You learn to keep a sense of humor about it all. The more the situation you are in sucks, the more the guys start joking around. For instance, the mud in Iraq is unreal - the dust has the consistency of talcum powder, and when the rains come it is sticky and everywhere. Naturally, you eventually end up slipping and getting yourself, or worse, you rifle, muddy. At this point, some guys will just hand their weapon to somebody else and roll in the stuff and come out looking like swamp creatures. Then they will run around offering their sergeants big hugs - and everyone is just cracking up. "Embrace the suck," is the saying.

Anonymous said...

I have great respect for anybody in the IDF but especially in Golani. I am 16 and I live in Modi'in/ Israel. My father was in Golani and I would also like to be because I feel that it is the best way for me to serve my country. In the Kravi unit of Golani. There are as of this week, almost 5 people competing for a single open space in Golani. How can I prepare in the next to years, to get that spot in Golani? I'd appreciate a good answer on this one because I've been trying to find out for a long time.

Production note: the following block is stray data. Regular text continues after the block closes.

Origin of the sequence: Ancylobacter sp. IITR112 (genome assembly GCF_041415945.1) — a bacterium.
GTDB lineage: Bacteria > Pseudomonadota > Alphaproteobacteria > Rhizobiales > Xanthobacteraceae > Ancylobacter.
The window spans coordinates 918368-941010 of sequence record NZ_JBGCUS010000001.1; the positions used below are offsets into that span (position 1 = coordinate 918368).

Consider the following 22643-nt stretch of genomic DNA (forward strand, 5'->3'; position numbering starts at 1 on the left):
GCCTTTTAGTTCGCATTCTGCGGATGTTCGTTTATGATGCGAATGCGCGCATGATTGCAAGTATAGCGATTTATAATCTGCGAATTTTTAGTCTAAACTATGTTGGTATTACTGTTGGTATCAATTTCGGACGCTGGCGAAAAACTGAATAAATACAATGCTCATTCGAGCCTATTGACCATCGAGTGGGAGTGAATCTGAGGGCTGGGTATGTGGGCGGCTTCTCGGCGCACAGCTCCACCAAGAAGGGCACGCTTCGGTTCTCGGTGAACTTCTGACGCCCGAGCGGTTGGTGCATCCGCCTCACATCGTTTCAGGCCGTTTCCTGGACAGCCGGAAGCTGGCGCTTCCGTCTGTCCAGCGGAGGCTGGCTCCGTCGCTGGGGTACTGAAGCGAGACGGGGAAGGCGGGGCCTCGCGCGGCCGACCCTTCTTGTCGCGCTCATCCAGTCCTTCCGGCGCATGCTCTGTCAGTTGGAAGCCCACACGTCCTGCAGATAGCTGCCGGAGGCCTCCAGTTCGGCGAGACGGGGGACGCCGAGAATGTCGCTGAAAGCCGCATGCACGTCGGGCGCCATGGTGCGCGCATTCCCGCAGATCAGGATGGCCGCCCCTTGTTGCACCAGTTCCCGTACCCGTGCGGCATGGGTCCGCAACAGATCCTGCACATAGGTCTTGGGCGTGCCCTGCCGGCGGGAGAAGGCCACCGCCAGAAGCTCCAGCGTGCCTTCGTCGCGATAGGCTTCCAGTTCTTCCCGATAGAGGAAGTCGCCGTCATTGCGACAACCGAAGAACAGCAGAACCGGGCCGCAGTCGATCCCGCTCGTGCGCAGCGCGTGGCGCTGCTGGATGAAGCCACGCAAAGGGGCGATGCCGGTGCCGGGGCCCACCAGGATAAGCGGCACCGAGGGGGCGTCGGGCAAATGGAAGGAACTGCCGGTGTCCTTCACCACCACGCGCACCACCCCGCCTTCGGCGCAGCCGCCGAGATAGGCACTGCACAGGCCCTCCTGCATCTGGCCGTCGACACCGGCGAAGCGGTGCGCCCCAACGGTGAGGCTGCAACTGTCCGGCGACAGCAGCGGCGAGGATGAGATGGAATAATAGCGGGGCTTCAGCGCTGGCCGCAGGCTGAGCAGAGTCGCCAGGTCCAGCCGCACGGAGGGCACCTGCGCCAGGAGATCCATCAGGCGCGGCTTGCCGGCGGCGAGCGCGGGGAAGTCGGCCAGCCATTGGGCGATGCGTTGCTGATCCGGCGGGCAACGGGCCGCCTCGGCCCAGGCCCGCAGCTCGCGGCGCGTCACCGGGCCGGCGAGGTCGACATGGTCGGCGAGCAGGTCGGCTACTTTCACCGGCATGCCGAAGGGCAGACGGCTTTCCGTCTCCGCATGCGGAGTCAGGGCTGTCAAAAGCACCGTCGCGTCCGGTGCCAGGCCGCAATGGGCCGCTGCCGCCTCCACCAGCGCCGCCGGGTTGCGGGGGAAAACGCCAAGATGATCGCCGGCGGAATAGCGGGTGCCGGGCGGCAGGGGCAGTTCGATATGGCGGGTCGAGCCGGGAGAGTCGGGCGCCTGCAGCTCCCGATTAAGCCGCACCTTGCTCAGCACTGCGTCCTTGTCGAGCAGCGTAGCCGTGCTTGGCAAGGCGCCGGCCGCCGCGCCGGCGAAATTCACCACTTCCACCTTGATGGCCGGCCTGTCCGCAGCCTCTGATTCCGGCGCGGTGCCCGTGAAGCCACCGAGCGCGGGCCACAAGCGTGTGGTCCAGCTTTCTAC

Israeli by Day said...

I did watch mash. Good stuff. You know, we have a small area of israel with that same talcum powder dust. Its so strange - kinda like wet mud when its even dry. Your feet get stuck in it.

Anonymous - I can't really give you any advice on how to get into golani. You've got the advantage that your dad was in. Just make sure you mention it every time you go to the army office. If you can get a high ranking officer to put in a word for you...

Honestly, I got it because I'm an immigrant and volunteered extra time.

Anonymous said...

What do they look for? Does it help to be built? Get good grades? Cmon throw me a bone here.

Israeli by Day said...

bro, I hate to break it to you, but its all random. Besides having direct family in golani, nothing really helps. We have fat kids, tiny kids, giants, idiots, very smart guys, etc. Arsim, ashkenazim, mizrachim. You name it.

Protektzia is the name of the game in israel, and the army is no exception.

Beit Shimushnick said...

I remember when the medics were doing their infamous “intravenous infusion” training and one poor guy with poorly defined veins was laid down. “Oh, no need to tie him off with a rubber band, I can find his vein” our pompous medic Amnon boastfully said, then proceeded to poke the poor guy repeatedly in a fruitless attempt to find his vein.

Spiegel, watching in horror, said “Look at that idiot, he’s cutting him up like bread.” Unfortunately the doctor, a regular Captain, overheard him.

“Amnon, stop f------ around, put Spiegel down there and infuse him” the doctor ordered. Despite Spiegel’s protests Amnon proceeded to do this and a very uncomfortable Spiegel received a liter of plasma because of his big mouth.